Apr 102024
 

Nalani Stolz “Bread Bodies”, bread, ceramic, muslin

Nalani Stolz, “”like floating in thick waters”, fermented membrane, stainless steel

Nalani Stolz, “a small ocean swallowed” baking soda, ceramic, cheesecloth, vinegar, pump, latex

“a small ocean swallowed”, closer

Nalani Stolz, “a wild wetland in our gut” ceramic, plum vinegar, muslin, stuffing, salt

Nalani Stolz, “a wild wetland in our gut” ceramic, plum vinegar, muslin, stuffing, salt

The Sculpture Center in Cleveland is currently showing Nalani Stolz’s Bodies Still Becoming and Zachary Smoker’s Inured.

With the sound of water dripping, the bread stretching fabric, and growth covered vessels leaking into mattresses- Stolz’s sculptures engage the viewers senses, at times viscerally.

She has also included her film Traces in the exhibition. For this work she and her mother slowly sew their hair together through a sheet of gauze.

From the gallery about the exhibition

The bodies Nalani Stolz crafts bulge, grow, and break down. Materials such as rising dough expand and constrict, cloth sculptures leak and ooze, fermented membranes and porous clay forms seep vinegar, growing warts across their surfaces. These bodily processes draw on the often-gendered experiences of how our physical forms take in and expel matter; the feelings of expansion and fullness and those of emptying out, of breaking down when weeping, menstruating, and experiencing miscarriage, abortion, and pregnancy. These moments shift our seemingly solid edges and reveal our porous boundaries; reminding us that we are dying, changing, decaying vessels, loosely contained by skin, muscle, and bone.

Zachary Smoker’s sculptures for Inured address issues related to U.S. currency, power, capitalism, and material culture. In two of the works, familiar items ask questions about purpose. The whiffle ball bat /police baton combination mixes violence and play. Shopping carts now have associations with living on the street, as well as for buying goods in a store- which one will this be used for when assembled?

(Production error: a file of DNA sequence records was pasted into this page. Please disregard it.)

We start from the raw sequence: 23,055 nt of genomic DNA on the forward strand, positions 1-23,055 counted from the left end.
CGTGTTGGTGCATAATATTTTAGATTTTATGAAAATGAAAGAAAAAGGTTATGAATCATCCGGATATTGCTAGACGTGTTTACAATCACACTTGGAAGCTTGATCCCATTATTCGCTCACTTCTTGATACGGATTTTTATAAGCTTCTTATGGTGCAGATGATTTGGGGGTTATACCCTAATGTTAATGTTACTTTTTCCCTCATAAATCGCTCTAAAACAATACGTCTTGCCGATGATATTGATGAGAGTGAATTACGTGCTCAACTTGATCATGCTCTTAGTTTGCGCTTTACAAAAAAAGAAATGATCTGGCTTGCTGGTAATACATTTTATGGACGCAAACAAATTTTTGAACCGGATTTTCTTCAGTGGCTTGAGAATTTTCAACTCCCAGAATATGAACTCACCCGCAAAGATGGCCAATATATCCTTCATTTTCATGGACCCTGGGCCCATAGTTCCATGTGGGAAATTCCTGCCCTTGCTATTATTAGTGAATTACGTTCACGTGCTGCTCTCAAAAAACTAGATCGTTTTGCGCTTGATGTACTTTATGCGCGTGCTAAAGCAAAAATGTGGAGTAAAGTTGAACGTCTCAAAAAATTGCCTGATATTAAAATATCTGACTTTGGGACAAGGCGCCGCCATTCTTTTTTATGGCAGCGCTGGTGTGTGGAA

Zachary Smoker, “Crony Tikes”, Plastic Whiffle ball bats, pegboard, double hooks, 2024

Zachary Smoker, “Anyone can make Art, not everyone can buy it”, Demonetized U.S. currency, BFK Rives, Elmer’s glue stick, safety wire glass, poplar, enamel paint, paint marker, 2023

Zachary Smoker, “A place for everyone, and everyone in their place”, Steel shopping cart, polyurethane wheels, enamel paint, 2024

Both of these exhibitions close on 4/13/24.

Apr 072024
 

“Moon Setting into Fog Bank over Cape Cod Bay, Morning of the Total Lunar Eclipse”, 2007, printed 2023

“1:30-4:30a.m., Moon Rising, Antelope Lake”, 2011, printed 2023

“Sun Ball, Imnamatnoon Creek, Lochsa River Valley”, 1995, printed 2023

“Fireflies”, 2005

One of the smaller prints from the “Fireflies” series

There is something so peaceful about the photographs in Barbara Bosworth: Sun Light Moon Shadow, currently on view at Cleveland Museum of Art. These beautiful moments she has captured allow the viewer to share her sense of wonder.

From the museum about the exhibition-

“My childhood home is where all my photographs come from,” says American photographer Barbara Bosworth (born 1953). Growing up in Novelty, Ohio, Bosworth adored walking with her father and looking up at the night sky, a practice that became a lifelong passion. This exhibition -timed to coincide with the total solar eclipse visible in Cleveland on April 8— features the artist’s photographs of light, from eclipses, sunrises, and sunsets to the luminescent glow of fireflies and a flashlight. Her images both explore how we endow these phenomena with personal meaning and elucidate bonds between humans and the natural world that often go unnoticed.

Photography is an art form with its roots in science, even though the two disciplines are sometimes considered opposites. The term photography was coined in 1839 by British scientist and astronomer Sir John Herschel from Greek words meaning “drawing with light.” Bosworth notes that light is an essential ingredient in both astronomy and photography. The camera and telescope, used together as Bosworth has in a number of the photographs on view, each collect light.

Time is another integral component of photography: a photograph records the light that strikes a sensitized surface-such as film or, in the case of digital photography, a sensor-during a certain length of time. In making her photographs of the heavenly bodies, Bosworth says she wants “to be reminded of the mystery closer to home: the sheer strangeness that light — millions of years old, unfathomably old – can still land on my film and be seen.”

This exhibition is on view until 6/30/24.

 

Apr 032024